Study Guide

Minor Characters in Beneath a Marble Sky

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Minor Characters


Like all great divas, Shivaji only goes by one name. He's a charismatic young leader of the Hindu Marathas, a fierce military force who are sworn enemies of the Empire.

When Jahanara goes to the Sultan of Bijapur to argue for the release of Isa and Arjumand, he's hosting Shivaji with a little dinner party. How cute. And although he may be an enemy of the Mughal Empire, Shivaji isn't a bad dude at all. He's impressed with Jahanara's tenacity and wit and is almost flirty with her despite her mission. So we have him to thank for the extended time she is granted with her loved ones:

"Ahmed [the Sultan] isn't always a good man, but neither is he as bad as he seems. I asked him to give you a week together, and he said no. And so we drank a flask of wine, and he said yes." Shivaji laughed. "Perhaps it was two flasks." (21.91)

Although we don't encounter him again in our book, we kind of wish we could. Maybe he and Ladli could have had a spin-off together. We think it'd be like a cross between the witty repartee of the Gilmore Girls and the plot of Game of Thrones. Get on it, Hollywood.

Sultan of Bijapur

The Sultan of Bijapur is a rude, haughty guy, but he's not all that bad. He does agree to release Isa and Arjumand once they finish his mosque, and he's pretty quick to agree to Shivaji's proposal that Jahanara get more time with her family.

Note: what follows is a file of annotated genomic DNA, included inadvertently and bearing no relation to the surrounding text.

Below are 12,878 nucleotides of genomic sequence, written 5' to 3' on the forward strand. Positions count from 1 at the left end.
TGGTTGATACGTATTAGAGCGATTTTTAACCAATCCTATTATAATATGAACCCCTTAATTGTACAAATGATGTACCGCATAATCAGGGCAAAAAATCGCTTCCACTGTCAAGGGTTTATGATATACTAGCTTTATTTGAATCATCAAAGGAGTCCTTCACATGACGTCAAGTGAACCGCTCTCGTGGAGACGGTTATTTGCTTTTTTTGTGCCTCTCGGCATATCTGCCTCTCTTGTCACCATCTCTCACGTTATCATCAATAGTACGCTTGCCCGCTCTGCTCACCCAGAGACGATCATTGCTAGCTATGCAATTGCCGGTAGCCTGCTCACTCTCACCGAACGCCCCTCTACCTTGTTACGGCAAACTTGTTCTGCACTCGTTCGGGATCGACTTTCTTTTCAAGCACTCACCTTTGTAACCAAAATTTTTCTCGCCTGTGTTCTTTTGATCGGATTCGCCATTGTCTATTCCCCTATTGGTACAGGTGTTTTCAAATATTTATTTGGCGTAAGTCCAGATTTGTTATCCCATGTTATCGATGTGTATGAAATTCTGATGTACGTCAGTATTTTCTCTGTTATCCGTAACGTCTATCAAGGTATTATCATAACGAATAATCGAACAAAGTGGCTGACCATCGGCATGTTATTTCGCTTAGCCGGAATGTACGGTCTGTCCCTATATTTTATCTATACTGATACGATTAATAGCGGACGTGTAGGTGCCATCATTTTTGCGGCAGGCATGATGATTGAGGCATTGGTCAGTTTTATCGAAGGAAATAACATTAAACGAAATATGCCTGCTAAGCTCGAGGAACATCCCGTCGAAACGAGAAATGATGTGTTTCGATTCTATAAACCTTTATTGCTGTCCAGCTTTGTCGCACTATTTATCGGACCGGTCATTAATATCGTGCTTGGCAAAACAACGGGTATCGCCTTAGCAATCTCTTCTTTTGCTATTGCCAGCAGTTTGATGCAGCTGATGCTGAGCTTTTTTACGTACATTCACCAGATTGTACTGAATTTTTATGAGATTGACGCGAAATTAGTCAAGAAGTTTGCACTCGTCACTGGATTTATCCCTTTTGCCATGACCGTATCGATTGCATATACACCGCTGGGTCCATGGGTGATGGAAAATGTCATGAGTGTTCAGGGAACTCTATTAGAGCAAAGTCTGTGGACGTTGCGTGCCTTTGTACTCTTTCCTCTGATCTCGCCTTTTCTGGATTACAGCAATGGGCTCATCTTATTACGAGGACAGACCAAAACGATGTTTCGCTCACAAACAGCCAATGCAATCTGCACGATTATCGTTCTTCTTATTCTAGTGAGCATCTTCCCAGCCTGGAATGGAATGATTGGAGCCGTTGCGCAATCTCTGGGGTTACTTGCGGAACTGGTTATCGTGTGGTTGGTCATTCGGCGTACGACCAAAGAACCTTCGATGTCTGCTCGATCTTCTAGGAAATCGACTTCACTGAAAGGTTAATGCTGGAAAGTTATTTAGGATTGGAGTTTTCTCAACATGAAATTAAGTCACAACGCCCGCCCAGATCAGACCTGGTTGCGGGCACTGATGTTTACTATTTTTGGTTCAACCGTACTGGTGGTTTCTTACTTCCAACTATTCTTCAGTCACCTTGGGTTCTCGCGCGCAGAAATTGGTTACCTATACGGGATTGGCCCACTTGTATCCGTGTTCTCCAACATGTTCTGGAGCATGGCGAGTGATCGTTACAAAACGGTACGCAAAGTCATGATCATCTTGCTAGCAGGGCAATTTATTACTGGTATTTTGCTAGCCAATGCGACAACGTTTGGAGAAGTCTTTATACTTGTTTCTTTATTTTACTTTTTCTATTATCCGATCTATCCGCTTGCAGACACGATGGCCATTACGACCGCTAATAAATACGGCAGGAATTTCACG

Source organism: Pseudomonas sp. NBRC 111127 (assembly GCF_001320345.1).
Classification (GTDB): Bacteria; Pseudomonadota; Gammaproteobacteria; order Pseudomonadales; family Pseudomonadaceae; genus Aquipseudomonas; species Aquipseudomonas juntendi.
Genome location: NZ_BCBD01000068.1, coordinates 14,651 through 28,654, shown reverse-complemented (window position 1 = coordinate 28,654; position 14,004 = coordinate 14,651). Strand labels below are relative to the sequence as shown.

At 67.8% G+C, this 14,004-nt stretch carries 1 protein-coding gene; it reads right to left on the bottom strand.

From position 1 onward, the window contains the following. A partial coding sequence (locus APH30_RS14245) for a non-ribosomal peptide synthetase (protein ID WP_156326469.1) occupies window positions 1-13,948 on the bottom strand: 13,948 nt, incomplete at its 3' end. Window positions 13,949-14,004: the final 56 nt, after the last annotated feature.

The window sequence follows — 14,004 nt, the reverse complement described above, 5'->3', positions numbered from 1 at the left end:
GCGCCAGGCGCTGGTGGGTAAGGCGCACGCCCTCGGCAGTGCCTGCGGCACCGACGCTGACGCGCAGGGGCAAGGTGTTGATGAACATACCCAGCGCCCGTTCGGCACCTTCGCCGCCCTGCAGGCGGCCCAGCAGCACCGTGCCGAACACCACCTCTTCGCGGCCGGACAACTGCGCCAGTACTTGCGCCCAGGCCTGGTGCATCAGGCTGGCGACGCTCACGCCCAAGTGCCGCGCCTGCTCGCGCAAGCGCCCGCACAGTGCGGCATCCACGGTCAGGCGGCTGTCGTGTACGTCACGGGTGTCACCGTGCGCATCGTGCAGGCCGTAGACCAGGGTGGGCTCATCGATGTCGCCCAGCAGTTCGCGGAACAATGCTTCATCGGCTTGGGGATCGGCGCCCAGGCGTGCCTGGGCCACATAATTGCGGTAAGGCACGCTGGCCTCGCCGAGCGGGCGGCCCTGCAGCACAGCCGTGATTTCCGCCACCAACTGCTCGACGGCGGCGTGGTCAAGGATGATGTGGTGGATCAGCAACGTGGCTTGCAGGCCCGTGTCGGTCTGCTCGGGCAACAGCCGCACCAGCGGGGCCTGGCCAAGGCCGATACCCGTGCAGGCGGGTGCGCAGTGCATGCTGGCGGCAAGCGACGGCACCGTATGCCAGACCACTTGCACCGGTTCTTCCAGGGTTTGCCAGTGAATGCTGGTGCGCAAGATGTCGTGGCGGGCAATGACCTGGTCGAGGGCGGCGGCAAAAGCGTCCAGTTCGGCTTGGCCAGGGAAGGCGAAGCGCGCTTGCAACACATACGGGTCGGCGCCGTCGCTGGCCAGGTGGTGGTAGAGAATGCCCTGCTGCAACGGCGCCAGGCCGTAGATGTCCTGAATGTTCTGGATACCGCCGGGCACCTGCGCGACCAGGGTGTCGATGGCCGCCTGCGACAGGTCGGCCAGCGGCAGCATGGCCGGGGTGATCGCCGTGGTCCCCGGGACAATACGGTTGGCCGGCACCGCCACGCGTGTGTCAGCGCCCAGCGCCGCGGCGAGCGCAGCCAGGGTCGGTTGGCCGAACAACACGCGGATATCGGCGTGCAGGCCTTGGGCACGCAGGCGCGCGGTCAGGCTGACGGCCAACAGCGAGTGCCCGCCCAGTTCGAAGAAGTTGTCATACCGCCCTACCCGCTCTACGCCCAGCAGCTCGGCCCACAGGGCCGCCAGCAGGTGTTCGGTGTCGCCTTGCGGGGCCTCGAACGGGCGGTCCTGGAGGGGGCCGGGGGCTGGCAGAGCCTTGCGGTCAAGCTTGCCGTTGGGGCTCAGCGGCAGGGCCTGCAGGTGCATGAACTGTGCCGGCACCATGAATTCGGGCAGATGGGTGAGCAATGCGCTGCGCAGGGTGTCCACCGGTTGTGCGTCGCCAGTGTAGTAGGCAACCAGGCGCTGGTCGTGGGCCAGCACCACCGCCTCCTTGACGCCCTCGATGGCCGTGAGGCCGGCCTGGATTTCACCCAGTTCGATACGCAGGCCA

Akbar "the Great" was the third Mughal Emperor, so he was Shah Jahan's grandfather. He was celebrated for his success in expanding and stabilizing the Empire during his reign. For our purposes, though, Akbar is the name of the pet peregrine falcon that Shah Jahan and Jahanara adopt during their long imprisonment together.

Lord Babur

Lord Babur is a noble in Hindustan who accuses his neighbor Ismail of stealing a sack of rice. Don't worry—Mumtaz Mahal comes up with a clever way to solve the whole dilemma.


Ibrahim is a fisherman Arjumand happily marries.


Ismail is a guy accused of stealing a sack of rice from Lord Babur. But he was starving, so Mumtaz Mahal made him give up his farm, which he could no longer work on due to age and the loss of his sons, and instead be the official gardener at the Red Fort. Not too shabby.

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